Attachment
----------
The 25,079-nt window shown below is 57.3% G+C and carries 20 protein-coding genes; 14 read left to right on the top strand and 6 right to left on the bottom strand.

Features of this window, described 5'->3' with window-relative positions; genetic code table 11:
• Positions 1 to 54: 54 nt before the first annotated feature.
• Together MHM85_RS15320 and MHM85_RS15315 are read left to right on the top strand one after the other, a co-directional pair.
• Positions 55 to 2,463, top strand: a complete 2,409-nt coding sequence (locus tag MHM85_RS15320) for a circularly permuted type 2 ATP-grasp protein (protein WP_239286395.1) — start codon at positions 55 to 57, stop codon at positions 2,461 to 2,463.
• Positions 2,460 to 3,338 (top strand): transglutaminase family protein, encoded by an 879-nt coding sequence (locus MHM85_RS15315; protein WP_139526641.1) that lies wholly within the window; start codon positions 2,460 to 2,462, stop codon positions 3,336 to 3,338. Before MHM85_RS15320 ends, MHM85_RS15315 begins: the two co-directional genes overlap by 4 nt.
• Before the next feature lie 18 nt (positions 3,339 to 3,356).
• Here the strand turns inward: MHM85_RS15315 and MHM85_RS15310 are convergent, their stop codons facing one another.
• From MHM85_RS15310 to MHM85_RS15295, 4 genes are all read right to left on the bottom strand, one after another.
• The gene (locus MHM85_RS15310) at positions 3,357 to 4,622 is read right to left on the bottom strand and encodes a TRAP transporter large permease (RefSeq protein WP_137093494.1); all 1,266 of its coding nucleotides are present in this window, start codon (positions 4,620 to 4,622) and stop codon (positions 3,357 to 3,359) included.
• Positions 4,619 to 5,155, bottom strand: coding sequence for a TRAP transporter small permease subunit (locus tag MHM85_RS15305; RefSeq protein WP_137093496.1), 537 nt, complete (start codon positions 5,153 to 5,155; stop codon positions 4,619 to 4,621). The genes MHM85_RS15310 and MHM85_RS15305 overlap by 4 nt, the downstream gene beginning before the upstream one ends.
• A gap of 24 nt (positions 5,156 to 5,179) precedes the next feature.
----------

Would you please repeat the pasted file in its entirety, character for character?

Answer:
The 25,079-nt window shown below is 57.3% G+C and carries 20 protein-coding genes; 14 read left to right on the top strand and 6 right to left on the bottom strand.

Features of this window, described 5'->3' with window-relative positions; genetic code table 11:
• Positions 1 to 54: 54 nt before the first annotated feature.
• Together MHM85_RS15320 and MHM85_RS15315 are read left to right on the top strand one after the other, a co-directional pair.
• Positions 55 to 2,463, top strand: a complete 2,409-nt coding sequence (locus tag MHM85_RS15320) for a circularly permuted type 2 ATP-grasp protein (protein WP_239286395.1) — start codon at positions 55 to 57, stop codon at positions 2,461 to 2,463.
• Positions 2,460 to 3,338 (top strand): transglutaminase family protein, encoded by an 879-nt coding sequence (locus MHM85_RS15315; protein WP_139526641.1) that lies wholly within the window; start codon positions 2,460 to 2,462, stop codon positions 3,336 to 3,338. Before MHM85_RS15320 ends, MHM85_RS15315 begins: the two co-directional genes overlap by 4 nt.
• Before the next feature lie 18 nt (positions 3,339 to 3,356).
• Here the strand turns inward: MHM85_RS15315 and MHM85_RS15310 are convergent, their stop codons facing one another.
• From MHM85_RS15310 to MHM85_RS15295, 4 genes are all read right to left on the bottom strand, one after another.
• The gene (locus MHM85_RS15310) at positions 3,357 to 4,622 is read right to left on the bottom strand and encodes a TRAP transporter large permease (RefSeq protein WP_137093494.1); all 1,266 of its coding nucleotides are present in this window, start codon (positions 4,620 to 4,622) and stop codon (positions 3,357 to 3,359) included.
• Positions 4,619 to 5,155, bottom strand: coding sequence for a TRAP transporter small permease subunit (locus tag MHM85_RS15305; RefSeq protein WP_137093496.1), 537 nt, complete (start codon positions 5,153 to 5,155; stop codon positions 4,619 to 4,621). The genes MHM85_RS15310 and MHM85_RS15305 overlap by 4 nt, the downstream gene beginning before the upstream one ends.
• A gap of 24 nt (positions 5,156 to 5,179) precedes the next feature.